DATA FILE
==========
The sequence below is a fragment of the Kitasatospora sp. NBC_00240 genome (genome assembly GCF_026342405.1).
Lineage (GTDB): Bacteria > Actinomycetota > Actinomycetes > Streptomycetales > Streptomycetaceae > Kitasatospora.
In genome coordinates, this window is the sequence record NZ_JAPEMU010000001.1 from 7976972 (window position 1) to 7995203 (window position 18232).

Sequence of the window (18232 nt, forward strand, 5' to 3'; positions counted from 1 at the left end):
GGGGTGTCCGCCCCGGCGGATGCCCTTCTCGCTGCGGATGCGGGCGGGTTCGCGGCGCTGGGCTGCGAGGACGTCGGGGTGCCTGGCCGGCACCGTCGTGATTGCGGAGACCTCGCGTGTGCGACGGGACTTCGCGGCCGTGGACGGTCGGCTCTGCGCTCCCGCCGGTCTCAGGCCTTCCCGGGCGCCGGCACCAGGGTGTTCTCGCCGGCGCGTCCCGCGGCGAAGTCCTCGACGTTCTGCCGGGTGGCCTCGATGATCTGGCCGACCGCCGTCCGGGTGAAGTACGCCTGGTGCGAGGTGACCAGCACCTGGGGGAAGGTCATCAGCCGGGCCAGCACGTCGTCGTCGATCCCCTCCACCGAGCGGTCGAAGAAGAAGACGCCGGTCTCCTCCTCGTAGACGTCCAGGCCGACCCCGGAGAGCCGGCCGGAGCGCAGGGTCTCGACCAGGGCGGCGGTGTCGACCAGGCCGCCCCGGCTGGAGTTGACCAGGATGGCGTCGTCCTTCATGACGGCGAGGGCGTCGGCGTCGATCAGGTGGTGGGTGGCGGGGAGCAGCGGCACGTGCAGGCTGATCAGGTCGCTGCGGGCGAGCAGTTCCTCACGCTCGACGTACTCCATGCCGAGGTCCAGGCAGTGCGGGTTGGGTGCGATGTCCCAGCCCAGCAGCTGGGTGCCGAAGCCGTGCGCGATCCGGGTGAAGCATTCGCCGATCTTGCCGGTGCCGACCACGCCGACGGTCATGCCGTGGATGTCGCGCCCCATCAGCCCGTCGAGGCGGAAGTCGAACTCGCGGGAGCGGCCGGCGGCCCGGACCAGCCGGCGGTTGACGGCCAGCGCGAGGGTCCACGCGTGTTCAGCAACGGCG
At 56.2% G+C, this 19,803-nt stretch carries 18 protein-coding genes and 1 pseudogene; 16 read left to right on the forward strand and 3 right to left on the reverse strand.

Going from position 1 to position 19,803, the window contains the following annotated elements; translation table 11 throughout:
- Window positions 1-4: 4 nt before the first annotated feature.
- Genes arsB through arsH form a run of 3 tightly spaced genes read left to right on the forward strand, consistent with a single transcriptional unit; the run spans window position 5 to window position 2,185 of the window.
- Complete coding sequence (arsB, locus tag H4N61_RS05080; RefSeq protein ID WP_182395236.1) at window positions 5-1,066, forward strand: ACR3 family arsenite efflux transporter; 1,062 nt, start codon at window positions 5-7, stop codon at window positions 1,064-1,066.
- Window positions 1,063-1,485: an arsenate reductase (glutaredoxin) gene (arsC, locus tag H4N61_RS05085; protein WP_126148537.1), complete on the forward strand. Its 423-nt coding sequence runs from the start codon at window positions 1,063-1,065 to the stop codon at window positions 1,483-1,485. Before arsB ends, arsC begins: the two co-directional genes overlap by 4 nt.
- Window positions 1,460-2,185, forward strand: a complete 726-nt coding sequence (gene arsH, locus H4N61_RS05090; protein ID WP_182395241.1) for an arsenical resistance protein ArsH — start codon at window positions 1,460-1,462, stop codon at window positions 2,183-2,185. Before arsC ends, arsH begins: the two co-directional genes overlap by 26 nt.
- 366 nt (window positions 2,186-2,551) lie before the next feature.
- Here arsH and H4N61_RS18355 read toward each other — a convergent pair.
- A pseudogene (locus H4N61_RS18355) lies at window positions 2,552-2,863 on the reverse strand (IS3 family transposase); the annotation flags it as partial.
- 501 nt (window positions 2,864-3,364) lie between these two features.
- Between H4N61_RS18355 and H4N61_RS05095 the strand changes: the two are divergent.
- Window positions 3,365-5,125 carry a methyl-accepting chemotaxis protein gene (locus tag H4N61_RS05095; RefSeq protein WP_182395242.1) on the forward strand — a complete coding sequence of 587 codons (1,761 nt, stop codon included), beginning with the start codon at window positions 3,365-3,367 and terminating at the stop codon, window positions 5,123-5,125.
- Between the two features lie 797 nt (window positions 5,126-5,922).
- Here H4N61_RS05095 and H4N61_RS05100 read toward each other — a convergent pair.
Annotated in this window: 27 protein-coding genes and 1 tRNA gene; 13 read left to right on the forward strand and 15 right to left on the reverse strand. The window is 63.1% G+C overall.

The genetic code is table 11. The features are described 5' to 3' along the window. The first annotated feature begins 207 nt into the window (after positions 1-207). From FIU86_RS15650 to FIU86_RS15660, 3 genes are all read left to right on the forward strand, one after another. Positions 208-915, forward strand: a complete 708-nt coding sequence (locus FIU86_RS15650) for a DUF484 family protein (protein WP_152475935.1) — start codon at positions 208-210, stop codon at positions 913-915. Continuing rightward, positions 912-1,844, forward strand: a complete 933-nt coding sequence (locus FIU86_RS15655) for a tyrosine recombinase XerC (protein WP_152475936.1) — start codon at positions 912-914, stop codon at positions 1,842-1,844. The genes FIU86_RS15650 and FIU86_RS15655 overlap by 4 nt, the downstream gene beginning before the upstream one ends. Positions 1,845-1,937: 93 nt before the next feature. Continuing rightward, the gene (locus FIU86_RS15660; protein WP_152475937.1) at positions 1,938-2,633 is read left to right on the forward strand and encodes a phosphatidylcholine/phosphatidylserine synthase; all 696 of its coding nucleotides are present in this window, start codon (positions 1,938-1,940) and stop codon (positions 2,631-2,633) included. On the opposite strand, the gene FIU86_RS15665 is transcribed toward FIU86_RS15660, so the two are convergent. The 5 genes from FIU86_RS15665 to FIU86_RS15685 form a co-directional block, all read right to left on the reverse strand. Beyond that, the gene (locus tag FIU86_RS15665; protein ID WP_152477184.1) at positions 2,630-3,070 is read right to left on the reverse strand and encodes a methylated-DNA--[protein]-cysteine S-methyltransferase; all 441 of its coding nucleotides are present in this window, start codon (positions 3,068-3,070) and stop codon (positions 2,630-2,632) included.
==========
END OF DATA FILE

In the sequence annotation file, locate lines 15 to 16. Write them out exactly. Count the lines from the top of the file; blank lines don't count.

- A pseudogene (locus H4N61_RS18355) lies at window positions 2,552-2,863 on the reverse strand (IS3 family transposase); the annotation flags it as partial.
- 501 nt (window positions 2,864-3,364) lie between these two features.